Music

Ben Folds Reveals the Secret to His Songwriting

The singer-songwriter joined How To! to discuss his process and the importance of creativity.

Ben Folds stands in front of a microphone and waves.
Photo illustration by Slate. Photo by Ethan Miller/Getty Images.

On a recent episode of How To!, Lorenzo, a dental student in Montreal, learns how to write a breakup song with the help of a special guest: singer-songwriter (and now author) Ben Folds. Folds talked to host Charles Duhigg about how he wrote some of his best breakup songs and how to live a creative life. This excerpt of their conversation has been condensed and edited for clarity.

Charles Duhigg: Can you give us an example of a song where you really struggled through it?

Ben Folds: That’s easy. There’s one that the music came really quickly, which it usually does, but I wanted this song to be the first song on my next album for four albums straight, so it was well over a decade of sitting on this song. But I just didn’t know what it was about. I couldn’t find it.

So I had that [melody] going through my head, but I had no idea what it was. And then eventually I found myself—it’s another breakup song—sitting on a big huge pile of boxes that were just delivered to my new broke-ass condo. And I’m just sitting in the middle of all of it. And, again, bumming a little bit. But then suddenly I thought: You know what? I could put this stuff anywhere I want to. I can put my stereo anywhere I want to. I can decide to get a boa constrictor and a lava lamp if that’s what I want to do. And that was a happy beginning.

You know, I made it very, very literal. I was just looking around the room. It’s like [singing] a mattress and a stereo/ Just like I started/ And a note composed with thumbs and phone/ On unpacked boxes/ It’s so well written/ But I won’t be sending it/ And I will not forget you/ There was nothing to forget/ So there. So the song is “I can’t forget you, there’s nothing to forget at this moment. I don’t even remember where I was. I’m now looking ahead.” And then the “so there” is like, “got you, I forgot you for a second.” And that’s a happy, childish thing to tell someone. So it all feels right with the music to me.

That song, which he called “So There,” was the title track of an album he released in 2015.

The problem with writing a song is that you have very little real estate to work in. I mean, really, you’re going to have four or six couplets in three verses’ worth of those; a little bumper sticker to hang the whole thing on, which is your chorus; and probably a bridge just to keep people from getting tired of the song and come back. But when you come back from that bridge, you should be a different person. The third chorus should always be sung by someone who’s not quite the same person as the first chorus. A really great song will do that.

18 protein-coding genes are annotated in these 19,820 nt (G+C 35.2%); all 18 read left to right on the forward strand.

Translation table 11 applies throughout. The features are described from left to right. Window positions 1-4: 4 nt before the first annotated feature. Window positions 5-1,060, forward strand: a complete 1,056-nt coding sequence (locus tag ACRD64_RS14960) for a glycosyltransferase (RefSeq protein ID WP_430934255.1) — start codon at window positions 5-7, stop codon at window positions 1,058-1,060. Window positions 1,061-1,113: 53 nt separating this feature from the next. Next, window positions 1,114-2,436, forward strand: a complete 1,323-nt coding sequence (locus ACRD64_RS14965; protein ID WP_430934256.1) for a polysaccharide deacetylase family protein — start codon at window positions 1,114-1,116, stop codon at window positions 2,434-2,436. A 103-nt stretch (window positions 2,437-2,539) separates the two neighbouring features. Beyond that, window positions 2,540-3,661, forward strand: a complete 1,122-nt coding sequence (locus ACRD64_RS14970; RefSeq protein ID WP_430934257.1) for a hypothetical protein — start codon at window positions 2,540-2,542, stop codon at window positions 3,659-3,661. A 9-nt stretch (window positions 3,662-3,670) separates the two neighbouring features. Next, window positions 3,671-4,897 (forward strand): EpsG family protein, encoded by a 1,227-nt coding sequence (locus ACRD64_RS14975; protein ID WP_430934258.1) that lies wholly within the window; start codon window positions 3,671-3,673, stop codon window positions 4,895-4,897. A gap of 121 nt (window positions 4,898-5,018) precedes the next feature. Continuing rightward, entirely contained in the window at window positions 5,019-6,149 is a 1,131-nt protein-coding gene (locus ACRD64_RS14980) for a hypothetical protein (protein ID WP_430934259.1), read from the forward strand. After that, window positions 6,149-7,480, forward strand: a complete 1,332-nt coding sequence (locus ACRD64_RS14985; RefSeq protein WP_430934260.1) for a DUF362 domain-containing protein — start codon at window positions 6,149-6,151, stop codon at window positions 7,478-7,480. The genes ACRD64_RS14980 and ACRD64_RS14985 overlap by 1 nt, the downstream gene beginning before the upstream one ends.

And this brings us to the next rule. Sometimes if you’re having trouble coming up with a creative idea, the secret is, rather than giving yourself a limitless horizon, to create constraints. When you have to work within a small box, sometimes it pushes you to find the most creative way out of it.

And when you finally make that turn, does the song all of a sudden appear to you?

Now at that point I’m sitting with a big stack of notecards and a bottle of scotch. And just sit there. I don’t drink straight out of the bottle. I wouldn’t recommend that. Sad. And I write these thoughts on notecards, because they represent to me not enough real estate. You can’t write your story on it. They’re small. It gives me a physical “that’s a verse.” If I’m having to write in the corners of that thing, I’ve said too much.

You’ve talked about the fact that anyone can be creative. Is it worth it for someone like Lorenzo, who—I mean, he’s in dental school, he’s going to be a dentist. Is this a good use of his time to write something?

I think it’s a great use of time because you’re communicating.

Why?

Well, because people are fundamentally creative beings. The truth is we’re at the top of the food chain because we have ideas and we’re creative. So whether you’re building a train system across the U.S. or fixing someone’s teeth, no matter what it is, you will be a creative being. And to not completely fulfill that in your life is to do everything less, is to hold back part of who you are.

I mean, my dentist is great. I go to a dentist who’s about 65, maybe getting up on 70 years old. I’ve flown to Los Angeles for the past 20 years to go to this guy. He reads me his poetry while I’m going numb. He recites poetry while he’s drilling my teeth or giving me a root canal. And it’s a huge part of the experience for me.

I might have an appointment for you in Montreal when the L.A. dentist is ready to retire.

The real advantage to this is that you would have so much cotton and stuff in my mouth, I wouldn’t be able to talk.

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